On Monday, I told you about the social awareness campaign, #DayofLight that will take place today. But if you missed it, #DayofLight is an initiative organized by my friend Brandi at Mama Knows it All. The purpose of this initiative is to raise awareness about depression.
Depression is a mental illness often associated with sad and/or anxious feelings. Yes, we all have “the blues” sometimes, but these blues tend to linger longer than two-weeks at a time. More so, anyone can suffer from depression. It does not discriminate based upon age, sex, gender, sexuality or socioeconomic status. Most importantly, it can happen to anyone. It happened to me.
There are more than 20 million people in the US who have depression.
My first time dealing with depression was in my teens, over 20 years ago. It was after the death of my paternal grandmother. Initially, I was sad because I didn’t know how sick she was, until she died. Then there were so many other negative events surrounding her death, as if that was enough. For instance, I still remember the pain that my brothers and I felt because our dad didn’t reserve space for us in the family car. We were family, right? But, this was only a glimpse of the way he treated us.
After my grandma’s death, every year in February I would go into this depression. This feeling would last for months. People around me weren’t aware, but I’d just go into this funk. I would get uber-irritable, close myself off to the world and just get super-bitchy. This would last well into adulthood. I am not sure if it was me losing my grandmother at that time or the actions of my dad that sent me into this continual state of depression.
Fast forward to 2003, my brother died. This shook my soul to the core. But, honestly I still cry … I am crying.
In 2011, my mom died. It was about six months after my uncle died and eight months before my grandma died. My life was a whirlwind of, WTF. All I had the strength to do was crawl in bed and cry. I rarely took phone calls and I didn’t want to see anyone. It wasn’t until early 2013, that I started to deal with my depression head on. If I didn’t, I was going to die.
As I look back, my struggle with depression tended to always center around death. I’ve come to the conclusion that I just don’t deal with loss well and that was actually the first step to my healing. Also, it takes me back to the day of my grandma’s funeral all over again…the pain inflicted by my dad still hurts.
There is always a rainbow waiting to shine.
Last year, I went to my doctor’s office and I cried hysterically. The tears would not stop falling. We talked, he prescribed me some meds and suggested counseling. I held off on counseling but I took the meds. They helped. They still help.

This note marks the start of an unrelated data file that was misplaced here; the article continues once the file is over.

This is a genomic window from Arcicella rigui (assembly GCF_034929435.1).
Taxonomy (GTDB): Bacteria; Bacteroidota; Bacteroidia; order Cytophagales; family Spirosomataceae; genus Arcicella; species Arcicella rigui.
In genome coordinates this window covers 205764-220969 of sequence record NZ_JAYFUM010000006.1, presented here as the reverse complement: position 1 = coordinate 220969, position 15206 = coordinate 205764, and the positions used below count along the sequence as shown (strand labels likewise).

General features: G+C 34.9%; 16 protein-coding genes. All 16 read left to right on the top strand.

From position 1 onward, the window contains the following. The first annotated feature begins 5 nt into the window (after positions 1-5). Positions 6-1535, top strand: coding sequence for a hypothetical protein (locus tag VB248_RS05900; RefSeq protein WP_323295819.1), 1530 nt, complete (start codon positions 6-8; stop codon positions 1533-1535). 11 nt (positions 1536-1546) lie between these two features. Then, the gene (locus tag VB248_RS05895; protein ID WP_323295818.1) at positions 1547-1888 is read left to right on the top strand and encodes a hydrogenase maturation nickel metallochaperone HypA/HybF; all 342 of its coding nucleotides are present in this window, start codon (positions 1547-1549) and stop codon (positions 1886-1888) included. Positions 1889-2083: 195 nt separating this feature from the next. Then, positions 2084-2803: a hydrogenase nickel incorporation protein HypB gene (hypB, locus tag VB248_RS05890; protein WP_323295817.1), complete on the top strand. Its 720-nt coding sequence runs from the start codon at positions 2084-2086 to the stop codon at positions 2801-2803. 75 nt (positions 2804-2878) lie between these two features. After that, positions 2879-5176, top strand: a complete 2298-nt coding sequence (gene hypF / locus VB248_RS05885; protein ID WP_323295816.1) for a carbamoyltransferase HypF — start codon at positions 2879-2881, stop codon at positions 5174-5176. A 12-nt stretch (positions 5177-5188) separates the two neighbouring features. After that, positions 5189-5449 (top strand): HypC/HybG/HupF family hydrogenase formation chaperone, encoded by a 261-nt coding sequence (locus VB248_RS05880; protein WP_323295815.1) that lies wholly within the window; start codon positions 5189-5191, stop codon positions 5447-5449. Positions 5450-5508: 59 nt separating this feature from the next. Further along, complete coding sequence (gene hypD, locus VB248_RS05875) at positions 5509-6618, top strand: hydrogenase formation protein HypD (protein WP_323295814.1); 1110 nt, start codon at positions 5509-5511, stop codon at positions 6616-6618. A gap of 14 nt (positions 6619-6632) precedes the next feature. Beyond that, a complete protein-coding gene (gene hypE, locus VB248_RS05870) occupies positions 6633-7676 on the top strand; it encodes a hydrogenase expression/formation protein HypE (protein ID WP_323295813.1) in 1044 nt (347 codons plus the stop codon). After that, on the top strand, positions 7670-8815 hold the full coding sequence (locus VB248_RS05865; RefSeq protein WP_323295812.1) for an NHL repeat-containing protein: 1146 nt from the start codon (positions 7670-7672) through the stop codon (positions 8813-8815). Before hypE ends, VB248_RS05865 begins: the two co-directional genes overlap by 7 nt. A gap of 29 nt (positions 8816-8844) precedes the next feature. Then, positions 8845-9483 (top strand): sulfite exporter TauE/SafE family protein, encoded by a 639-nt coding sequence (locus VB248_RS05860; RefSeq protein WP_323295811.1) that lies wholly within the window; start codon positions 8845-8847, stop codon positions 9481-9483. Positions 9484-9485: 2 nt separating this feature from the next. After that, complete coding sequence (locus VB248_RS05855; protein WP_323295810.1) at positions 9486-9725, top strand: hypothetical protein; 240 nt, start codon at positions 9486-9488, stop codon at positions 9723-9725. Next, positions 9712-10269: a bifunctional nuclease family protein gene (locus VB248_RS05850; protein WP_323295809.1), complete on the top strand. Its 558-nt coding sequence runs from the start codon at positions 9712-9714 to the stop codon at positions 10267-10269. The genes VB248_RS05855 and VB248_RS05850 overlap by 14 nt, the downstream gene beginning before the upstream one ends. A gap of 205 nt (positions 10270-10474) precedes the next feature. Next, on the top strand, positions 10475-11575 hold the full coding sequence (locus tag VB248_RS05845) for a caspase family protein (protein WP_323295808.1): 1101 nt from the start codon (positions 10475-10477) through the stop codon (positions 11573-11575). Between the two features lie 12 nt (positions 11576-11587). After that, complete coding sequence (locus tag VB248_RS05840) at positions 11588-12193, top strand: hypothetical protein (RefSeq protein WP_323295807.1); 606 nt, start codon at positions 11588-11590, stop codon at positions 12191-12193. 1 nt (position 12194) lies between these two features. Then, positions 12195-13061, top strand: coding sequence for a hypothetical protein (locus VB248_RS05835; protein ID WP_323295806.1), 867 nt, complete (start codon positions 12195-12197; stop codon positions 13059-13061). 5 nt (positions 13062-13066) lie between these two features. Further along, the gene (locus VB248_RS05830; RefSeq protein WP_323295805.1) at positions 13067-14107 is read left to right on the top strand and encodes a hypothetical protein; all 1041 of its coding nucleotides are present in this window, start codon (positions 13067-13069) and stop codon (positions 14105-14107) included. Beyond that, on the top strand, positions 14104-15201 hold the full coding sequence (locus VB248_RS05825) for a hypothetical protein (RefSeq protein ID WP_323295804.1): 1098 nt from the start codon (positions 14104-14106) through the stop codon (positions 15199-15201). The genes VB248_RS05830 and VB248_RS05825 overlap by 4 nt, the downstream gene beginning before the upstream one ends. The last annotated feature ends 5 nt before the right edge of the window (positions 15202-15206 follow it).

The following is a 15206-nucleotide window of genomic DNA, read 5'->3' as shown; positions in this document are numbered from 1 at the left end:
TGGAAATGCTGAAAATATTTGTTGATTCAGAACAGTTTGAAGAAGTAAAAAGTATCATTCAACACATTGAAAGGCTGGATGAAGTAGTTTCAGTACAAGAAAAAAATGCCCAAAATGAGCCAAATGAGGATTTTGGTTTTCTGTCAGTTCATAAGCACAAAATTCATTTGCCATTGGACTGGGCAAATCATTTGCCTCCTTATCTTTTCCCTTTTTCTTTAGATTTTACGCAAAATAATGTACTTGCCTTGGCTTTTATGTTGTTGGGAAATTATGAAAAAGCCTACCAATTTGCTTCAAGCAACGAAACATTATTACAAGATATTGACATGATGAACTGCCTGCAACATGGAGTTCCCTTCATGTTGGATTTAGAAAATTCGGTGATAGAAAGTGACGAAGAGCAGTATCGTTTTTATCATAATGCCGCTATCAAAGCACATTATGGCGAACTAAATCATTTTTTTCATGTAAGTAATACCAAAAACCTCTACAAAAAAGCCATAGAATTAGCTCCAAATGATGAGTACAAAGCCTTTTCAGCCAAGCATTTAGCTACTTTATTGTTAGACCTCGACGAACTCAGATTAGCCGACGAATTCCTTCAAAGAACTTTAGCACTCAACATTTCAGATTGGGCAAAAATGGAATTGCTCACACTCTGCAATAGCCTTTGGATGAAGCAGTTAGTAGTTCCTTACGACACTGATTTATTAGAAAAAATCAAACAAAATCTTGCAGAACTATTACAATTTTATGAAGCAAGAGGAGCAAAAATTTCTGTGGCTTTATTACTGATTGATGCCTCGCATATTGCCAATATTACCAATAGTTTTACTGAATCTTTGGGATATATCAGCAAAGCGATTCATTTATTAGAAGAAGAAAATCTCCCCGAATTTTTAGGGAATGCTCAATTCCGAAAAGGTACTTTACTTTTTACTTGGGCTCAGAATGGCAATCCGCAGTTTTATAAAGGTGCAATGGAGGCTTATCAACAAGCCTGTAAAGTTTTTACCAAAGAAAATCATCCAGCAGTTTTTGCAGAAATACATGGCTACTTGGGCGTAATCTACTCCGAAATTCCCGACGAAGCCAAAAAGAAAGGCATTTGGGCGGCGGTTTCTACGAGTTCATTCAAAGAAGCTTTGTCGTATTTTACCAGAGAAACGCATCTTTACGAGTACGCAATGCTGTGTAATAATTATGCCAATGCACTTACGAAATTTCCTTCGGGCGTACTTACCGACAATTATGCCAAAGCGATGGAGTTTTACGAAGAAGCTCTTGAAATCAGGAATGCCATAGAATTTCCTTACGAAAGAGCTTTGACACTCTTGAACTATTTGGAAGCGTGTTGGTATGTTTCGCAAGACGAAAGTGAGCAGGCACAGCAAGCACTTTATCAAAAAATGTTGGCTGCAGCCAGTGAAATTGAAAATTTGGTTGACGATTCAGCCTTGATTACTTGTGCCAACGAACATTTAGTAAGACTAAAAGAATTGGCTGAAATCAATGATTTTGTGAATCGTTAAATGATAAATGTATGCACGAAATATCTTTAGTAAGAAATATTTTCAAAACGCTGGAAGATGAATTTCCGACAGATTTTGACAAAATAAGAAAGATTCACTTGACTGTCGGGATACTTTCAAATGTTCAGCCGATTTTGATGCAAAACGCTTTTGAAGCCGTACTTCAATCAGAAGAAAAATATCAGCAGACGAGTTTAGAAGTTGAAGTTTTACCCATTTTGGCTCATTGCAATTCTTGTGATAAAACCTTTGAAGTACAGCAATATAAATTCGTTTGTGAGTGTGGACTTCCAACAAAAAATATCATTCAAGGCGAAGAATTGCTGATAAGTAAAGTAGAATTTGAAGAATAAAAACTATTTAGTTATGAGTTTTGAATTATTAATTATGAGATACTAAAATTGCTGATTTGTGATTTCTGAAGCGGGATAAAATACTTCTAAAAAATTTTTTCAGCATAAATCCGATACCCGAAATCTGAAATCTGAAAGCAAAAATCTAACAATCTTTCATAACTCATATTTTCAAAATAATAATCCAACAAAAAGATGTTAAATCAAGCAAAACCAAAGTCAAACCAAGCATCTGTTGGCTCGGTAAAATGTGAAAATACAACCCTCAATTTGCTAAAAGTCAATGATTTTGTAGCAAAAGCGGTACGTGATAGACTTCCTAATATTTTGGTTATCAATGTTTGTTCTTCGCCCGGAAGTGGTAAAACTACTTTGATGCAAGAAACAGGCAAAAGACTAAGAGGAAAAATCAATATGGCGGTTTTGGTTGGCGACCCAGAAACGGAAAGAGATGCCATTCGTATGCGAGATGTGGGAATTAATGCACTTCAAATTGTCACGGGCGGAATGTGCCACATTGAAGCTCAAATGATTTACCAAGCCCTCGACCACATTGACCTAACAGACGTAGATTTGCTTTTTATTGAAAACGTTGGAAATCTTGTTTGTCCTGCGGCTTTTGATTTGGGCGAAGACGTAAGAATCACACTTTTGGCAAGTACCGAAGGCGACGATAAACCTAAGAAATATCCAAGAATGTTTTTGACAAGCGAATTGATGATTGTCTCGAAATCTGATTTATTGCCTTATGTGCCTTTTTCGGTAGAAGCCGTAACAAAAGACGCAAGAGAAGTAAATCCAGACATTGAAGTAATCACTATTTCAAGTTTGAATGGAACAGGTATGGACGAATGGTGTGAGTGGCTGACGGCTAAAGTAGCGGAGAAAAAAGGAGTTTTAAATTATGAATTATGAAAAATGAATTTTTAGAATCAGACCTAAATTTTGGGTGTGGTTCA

Depression gets the best of us. On the outside, I don’t look like “the depressed” girl. I’m always laughing and I always have a laugh to lend. However, I am that girl. My struggle not to fall in too deep is REAL. There have been many times when I’ve contemplated suicide.
More than 90 percent of people who commit suicide have been diagnosed with a mental disorder.
Then these girls happened.
Whenever, I feel like I’m at the end of my rope. You know, that feeling when you think it’s too bad to recover from? I remember these girls, my Sunshine Girls. They remind me that life is precious and I have to keep going. I have to keep going for me. I have to keep going for them. Nothing warms my heart like those random, “Auntie Londa, I love you!” Yes, their love for me and my love for them keeps me going.
If you’re reading this and you’re in a blue phase of your life, I challenge you to acknowledge that there is a problem. Then seek help from your friends and family. If you still need help, see a medical professional. Ain’t nothing wrong with getting help. Last, find the people, place(s) and thing(s) in your life that bring you ultimate joy. For me, it is Ja and Kay. They give me life. Honey, those laughs and giggles are priceless.
If you feel like it is so bad that you can’t wait, please call the National Suicide Prevention Lifeline to speak with a trained counselor at 1-800-273-8255 or 1-800-799-4889 TTY. But, if you’re beyond this stage and fear that you will harm yourself or others, please call 911.
How Can You Participate?
- Write a blog post sharing your personal experience of depression and/or share resources to help others. Add the #DayOfLight hashtag in your post title.
- Watch the #DayOfLight Google Hangout on Wednesday, February 5th at 11 AM EST. RSVP here: http://bit.ly/1ilifbP Tweet using #DayofLight to ask questions.
- Participate in the #DayOfLight twitter chat on Wednesday, February 5th at 9 PM EST.
- Turn your social media avatars black and white on Wednesday, February 5th so we can visually represent all of those affected by depression.
- Record a 15 second video & upload to Instagram on Wednesday, February 5th. Add the hashtag #DayOfLight
- Share inspiring tweets, posts, and photos on social media to encourage those who are suffering with depression to let them know that they are not alone. Use the hashtag #DayOfLight.
We’ve compiled a list of resources and research about depression: http://bit.ly/1aUOyOZ
Have you or do you battle with depression? How did you or are you dealing with it? Please share below.